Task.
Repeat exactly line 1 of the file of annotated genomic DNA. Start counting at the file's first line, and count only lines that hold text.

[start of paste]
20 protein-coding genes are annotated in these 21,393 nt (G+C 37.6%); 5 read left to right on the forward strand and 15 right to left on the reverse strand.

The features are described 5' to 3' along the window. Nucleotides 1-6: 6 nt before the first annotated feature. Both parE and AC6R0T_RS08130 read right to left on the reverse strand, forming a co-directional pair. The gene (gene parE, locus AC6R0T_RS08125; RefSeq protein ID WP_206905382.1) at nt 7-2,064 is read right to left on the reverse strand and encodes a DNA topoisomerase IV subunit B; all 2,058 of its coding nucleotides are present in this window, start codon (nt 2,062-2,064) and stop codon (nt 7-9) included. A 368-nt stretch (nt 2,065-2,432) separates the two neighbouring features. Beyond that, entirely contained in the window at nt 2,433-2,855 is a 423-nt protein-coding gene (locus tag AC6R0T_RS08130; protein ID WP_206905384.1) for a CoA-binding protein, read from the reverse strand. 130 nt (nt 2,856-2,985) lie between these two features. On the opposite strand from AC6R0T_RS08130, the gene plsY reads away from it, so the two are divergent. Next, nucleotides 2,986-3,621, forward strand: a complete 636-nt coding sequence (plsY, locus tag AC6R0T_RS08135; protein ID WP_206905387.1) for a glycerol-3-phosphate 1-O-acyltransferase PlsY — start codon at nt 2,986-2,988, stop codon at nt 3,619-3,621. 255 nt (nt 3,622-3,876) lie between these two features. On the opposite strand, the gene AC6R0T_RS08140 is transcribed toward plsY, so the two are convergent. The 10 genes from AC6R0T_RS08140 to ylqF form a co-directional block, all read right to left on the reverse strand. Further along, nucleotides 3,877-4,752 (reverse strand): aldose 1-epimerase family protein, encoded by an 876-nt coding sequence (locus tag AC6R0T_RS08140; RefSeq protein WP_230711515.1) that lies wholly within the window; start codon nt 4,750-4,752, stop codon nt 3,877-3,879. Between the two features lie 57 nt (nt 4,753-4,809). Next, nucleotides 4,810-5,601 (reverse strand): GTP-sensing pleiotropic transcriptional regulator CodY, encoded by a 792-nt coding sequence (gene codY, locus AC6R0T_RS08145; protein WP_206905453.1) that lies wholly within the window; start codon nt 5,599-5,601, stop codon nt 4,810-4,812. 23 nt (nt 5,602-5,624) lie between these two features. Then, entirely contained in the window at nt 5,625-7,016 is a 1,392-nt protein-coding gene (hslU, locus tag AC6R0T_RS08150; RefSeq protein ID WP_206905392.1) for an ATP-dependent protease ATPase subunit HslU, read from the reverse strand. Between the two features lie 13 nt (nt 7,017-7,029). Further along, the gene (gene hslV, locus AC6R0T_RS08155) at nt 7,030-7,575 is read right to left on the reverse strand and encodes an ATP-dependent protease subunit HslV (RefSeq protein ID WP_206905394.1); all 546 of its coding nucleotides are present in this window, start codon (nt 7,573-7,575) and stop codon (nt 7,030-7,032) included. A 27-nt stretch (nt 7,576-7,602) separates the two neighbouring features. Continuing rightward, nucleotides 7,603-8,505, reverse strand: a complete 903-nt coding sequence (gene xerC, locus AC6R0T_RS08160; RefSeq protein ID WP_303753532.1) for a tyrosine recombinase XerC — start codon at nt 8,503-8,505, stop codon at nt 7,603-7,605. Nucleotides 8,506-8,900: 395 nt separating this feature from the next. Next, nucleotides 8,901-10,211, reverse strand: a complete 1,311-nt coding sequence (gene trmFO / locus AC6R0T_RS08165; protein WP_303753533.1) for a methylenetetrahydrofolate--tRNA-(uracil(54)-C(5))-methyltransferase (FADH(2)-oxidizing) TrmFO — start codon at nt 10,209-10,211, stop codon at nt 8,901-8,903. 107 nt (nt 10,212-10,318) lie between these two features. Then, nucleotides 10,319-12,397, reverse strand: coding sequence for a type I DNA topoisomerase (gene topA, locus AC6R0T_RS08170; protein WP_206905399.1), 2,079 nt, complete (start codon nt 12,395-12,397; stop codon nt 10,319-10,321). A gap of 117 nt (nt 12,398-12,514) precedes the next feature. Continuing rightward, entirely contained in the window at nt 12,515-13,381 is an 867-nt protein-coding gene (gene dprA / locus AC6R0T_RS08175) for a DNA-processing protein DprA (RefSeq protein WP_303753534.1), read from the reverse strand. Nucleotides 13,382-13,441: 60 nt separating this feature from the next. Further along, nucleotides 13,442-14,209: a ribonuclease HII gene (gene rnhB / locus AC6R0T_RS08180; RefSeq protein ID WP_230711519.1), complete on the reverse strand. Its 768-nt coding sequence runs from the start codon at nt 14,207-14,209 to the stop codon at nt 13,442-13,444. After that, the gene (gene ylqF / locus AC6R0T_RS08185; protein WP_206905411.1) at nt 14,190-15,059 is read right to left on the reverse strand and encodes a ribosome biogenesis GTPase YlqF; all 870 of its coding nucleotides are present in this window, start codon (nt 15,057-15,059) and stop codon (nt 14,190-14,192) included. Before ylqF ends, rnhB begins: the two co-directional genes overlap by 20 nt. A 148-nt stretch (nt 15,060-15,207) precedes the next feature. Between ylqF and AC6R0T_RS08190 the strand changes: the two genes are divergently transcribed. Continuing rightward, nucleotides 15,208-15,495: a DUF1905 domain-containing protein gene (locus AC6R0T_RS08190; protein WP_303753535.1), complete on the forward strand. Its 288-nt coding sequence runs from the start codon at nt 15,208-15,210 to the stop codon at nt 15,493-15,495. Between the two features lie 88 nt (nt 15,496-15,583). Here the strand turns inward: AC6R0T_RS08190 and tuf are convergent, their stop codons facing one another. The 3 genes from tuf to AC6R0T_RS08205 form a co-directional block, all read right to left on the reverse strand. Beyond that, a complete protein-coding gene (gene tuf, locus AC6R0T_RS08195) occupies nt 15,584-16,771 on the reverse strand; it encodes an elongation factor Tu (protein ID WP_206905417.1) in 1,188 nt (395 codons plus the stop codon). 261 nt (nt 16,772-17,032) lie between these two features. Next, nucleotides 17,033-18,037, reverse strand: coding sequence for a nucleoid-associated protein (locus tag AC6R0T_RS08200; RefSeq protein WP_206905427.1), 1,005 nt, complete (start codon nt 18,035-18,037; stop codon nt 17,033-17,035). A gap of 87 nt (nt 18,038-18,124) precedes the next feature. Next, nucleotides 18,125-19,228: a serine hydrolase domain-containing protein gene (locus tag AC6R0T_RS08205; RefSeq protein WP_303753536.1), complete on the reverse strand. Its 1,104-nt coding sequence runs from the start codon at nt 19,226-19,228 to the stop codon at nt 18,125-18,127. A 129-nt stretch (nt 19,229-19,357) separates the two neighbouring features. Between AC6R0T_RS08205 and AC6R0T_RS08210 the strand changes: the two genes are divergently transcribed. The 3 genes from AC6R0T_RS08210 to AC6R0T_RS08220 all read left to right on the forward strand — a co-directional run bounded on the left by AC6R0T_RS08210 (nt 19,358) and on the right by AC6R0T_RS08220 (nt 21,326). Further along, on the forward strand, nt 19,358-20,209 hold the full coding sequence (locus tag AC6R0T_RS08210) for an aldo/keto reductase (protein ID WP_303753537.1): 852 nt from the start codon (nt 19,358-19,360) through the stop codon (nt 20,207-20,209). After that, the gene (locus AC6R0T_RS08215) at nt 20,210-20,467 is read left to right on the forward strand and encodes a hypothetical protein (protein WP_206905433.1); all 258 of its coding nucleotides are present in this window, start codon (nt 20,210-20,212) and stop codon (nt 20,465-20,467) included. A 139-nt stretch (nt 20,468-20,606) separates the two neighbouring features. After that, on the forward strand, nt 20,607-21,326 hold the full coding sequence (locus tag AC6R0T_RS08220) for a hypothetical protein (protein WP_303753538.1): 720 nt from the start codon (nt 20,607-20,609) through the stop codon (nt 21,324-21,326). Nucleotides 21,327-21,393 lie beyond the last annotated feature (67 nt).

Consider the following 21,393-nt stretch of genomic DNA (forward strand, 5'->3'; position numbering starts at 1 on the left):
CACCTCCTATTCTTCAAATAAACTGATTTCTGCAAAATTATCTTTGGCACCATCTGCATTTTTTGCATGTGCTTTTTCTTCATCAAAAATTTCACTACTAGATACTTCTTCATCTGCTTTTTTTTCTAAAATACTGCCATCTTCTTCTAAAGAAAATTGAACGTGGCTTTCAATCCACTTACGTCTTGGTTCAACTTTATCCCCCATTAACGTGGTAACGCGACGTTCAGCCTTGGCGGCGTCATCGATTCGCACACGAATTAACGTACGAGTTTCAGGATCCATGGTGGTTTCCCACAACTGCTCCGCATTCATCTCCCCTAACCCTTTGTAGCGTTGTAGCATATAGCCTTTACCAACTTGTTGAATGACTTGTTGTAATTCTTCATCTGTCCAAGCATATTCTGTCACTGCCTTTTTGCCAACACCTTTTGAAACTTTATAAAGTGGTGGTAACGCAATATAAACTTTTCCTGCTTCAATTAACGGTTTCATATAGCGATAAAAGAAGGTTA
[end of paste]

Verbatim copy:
20 protein-coding genes are annotated in these 21,393 nt (G+C 37.6%); 5 read left to right on the forward strand and 15 right to left on the reverse strand.